Ishiuchi Miyako knew very little of Frida Kahlo, the artist, when she arrived in Mexico. She came to know her through her photographs, obsessing over the traces that Kahlo as a woman left on her belongings; the paint stains and stitching which bear the imprint of their owner. There are echoes of her past projects throughout, the same focus cast on the puckered darning of Frida’s wardrobe as previously seen in her documentation of her mother’s scars prior to her death. Flesh or fabric the scars are the same, in Ishiuchi Miyako’s own words she is drawn to them “because they are so much like a photograph… They are visible events recorded in the past”. As in her previous work the power of the portrait that emerges lies in the absence of the subject. The images reflect the viewer, acknowledging the fragile traces we all impart upon our environment and belongings.

* This information references the exhibition “Appearances Can be Deceiving: The Dresses of Frida Kahlo” curated by Circe Henestrosa. The exhibition proposes Kahlo’s construction of identity through disability and ethnicity and was presented at the Frida Kahlo Museum in 2012. Henestrosa invited Ishiuchi Miyako to document this intimate archive at the Frida Kahlo Museum in Mexico City, This collection of photographs is the result of that work.

IN CONVERSATION WITH ISHIUCHI MIYAKO

A Talk will be taking place at the gallery on 13th May.
This event is now fully booked.

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  • Joletta

    Soula, as always, your writing hits home for me. This one brought together two things that have recently been top of mind to me, the blatant abuse by insurers and the frustrations with the system in trying to make visible and understood pain that can’t be seen (or understood) by someone not experiencing it, and Frida Kahlo – who’d a thunk that another soul would have those two things going on at the same time?

    The reason the two have been top of mind for me is because I’m finally reaching a settlement with worker’s compensation for my own injury and ongoing pain issues. A settlement that is supposed to cover my ‘lifetime’ medical costs but which will in reality come no where near covering the costs. It won’t cover just the medical, let alone the fact that I had to medically retire from my job, let alone the fact that my future work options are limited by my chronic pain issues. I’m not complaining about the pain – I’m doing well, I’m writing and can work from home and do the things I need to in order to manage my pain, my pain levels are improving, etc. But it’s the unjustness of it that pisses me off, not for me, I’ll be able to manage because my husband has a good job and we have good insurance (for now), but more so for all those others who are being overrun, some buried, by this unfair, biased in the favor of employers and insurers, inefficient, downright harmful system. The reason I had to settle for an amount I don’t think is an accurate reflection of future medical care is because the medical care I could receive for life for free from the system is woefully inept and cumbersome. It’s frustrating.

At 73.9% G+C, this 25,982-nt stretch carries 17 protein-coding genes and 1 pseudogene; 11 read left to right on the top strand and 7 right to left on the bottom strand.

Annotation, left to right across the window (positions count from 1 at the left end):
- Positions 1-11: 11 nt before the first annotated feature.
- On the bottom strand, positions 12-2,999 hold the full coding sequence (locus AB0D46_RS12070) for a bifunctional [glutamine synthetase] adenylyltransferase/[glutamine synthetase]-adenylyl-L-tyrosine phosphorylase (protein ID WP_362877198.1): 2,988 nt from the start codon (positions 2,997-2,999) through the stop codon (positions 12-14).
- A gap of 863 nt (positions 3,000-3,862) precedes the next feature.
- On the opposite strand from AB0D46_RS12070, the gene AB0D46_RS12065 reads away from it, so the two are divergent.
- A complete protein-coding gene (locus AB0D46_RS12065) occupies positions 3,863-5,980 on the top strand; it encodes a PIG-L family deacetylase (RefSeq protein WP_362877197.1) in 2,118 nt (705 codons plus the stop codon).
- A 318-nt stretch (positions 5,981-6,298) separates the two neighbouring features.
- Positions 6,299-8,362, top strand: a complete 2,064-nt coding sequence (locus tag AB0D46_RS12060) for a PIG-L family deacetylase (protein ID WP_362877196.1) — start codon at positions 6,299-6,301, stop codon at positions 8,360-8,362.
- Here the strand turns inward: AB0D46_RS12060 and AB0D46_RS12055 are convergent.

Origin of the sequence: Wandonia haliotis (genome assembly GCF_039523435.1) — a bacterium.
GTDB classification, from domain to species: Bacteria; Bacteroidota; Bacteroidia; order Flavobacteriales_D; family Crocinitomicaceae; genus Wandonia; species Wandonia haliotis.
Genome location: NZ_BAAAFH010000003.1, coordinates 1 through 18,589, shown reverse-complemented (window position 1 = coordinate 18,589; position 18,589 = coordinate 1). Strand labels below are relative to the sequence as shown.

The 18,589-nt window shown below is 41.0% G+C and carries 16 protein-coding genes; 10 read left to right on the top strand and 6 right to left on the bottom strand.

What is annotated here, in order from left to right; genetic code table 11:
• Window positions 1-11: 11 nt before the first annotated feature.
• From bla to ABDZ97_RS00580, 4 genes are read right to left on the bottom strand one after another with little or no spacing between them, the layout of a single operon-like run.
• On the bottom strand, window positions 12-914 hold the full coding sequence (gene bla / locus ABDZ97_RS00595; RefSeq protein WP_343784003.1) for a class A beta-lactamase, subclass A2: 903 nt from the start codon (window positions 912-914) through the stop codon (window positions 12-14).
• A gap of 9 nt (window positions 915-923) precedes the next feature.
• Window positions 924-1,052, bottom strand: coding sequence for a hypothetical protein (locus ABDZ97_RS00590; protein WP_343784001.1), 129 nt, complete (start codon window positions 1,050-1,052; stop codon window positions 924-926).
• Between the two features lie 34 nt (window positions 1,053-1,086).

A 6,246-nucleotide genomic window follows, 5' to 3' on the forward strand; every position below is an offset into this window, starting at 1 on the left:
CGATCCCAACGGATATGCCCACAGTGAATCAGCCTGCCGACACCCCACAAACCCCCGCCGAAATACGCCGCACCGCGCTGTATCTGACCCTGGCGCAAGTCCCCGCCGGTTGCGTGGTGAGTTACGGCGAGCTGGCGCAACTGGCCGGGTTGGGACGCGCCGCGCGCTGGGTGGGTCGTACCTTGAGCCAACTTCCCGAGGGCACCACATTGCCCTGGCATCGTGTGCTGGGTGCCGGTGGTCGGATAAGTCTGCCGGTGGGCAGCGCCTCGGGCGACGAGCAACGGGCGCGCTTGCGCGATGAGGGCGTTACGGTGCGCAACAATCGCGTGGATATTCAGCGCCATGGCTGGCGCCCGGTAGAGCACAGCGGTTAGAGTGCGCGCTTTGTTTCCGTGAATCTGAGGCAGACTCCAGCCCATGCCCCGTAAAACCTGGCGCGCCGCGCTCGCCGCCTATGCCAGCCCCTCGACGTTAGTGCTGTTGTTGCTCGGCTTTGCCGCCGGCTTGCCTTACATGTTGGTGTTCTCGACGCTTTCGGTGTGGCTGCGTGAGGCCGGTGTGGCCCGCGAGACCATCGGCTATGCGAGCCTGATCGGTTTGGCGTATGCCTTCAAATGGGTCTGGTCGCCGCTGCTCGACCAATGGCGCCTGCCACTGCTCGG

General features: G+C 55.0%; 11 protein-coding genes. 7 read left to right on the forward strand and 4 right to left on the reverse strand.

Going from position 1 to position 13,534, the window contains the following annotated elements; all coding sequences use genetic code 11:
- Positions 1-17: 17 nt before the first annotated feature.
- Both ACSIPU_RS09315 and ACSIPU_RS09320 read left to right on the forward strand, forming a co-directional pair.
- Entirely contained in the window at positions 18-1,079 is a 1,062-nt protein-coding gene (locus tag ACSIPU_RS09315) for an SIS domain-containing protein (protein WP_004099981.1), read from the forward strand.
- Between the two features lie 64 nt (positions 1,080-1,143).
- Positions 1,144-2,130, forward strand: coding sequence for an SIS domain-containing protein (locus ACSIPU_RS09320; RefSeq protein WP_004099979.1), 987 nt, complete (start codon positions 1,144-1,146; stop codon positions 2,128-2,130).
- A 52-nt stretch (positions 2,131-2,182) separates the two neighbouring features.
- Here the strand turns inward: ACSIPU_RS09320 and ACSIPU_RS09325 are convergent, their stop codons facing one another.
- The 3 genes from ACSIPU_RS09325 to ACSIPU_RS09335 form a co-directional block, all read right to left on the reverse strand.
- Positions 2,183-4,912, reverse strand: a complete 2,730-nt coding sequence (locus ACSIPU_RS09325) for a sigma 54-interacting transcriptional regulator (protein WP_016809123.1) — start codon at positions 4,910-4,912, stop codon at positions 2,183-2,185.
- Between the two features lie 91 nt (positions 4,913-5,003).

So I’ll be happy to be down with them. They may have ‘won’ financially but I will win in the long run by receiving the care I need when I need it, rather than the doubt, the hassle, the blame, the ineptitude, the outdated care paradigms, the stress, the continual fight for what’s right. This may be seen as giving in, but for me it’s moving on. I am thankful for those who continue the fight and I will support them, probably more effectually now that I don’t have the onus of my own struggle with the system on my shoulders, weighing me down.

    Wow – said a lot more there than I meant to!

    On to Frida Kahlo. Just yesterday on Facebook I posted an article on the Diego Rivera and Frida Kahlo in Detroit exhibit that is currently at the Detroit Institute of Arts and will be exhibited through July. I grew up in the suburbs of Detroit and had posted that I need to schedule a trip back to see the exhibit. I was just in Mexico City in March, as well, so Frida has been on my mind for a while now! I absolutely loved reading your post, especially in the context of my coming to terms (legally and emotionally) with the settlement in the last couple weeks (after years of trying to just get them to freakin’ settle!).

    So thank you. Thank you for sharing your story, your thoughts, your insights, your inspiration. I don’t always comment but I always read your posts and I’m always touched by them.

    Thank you.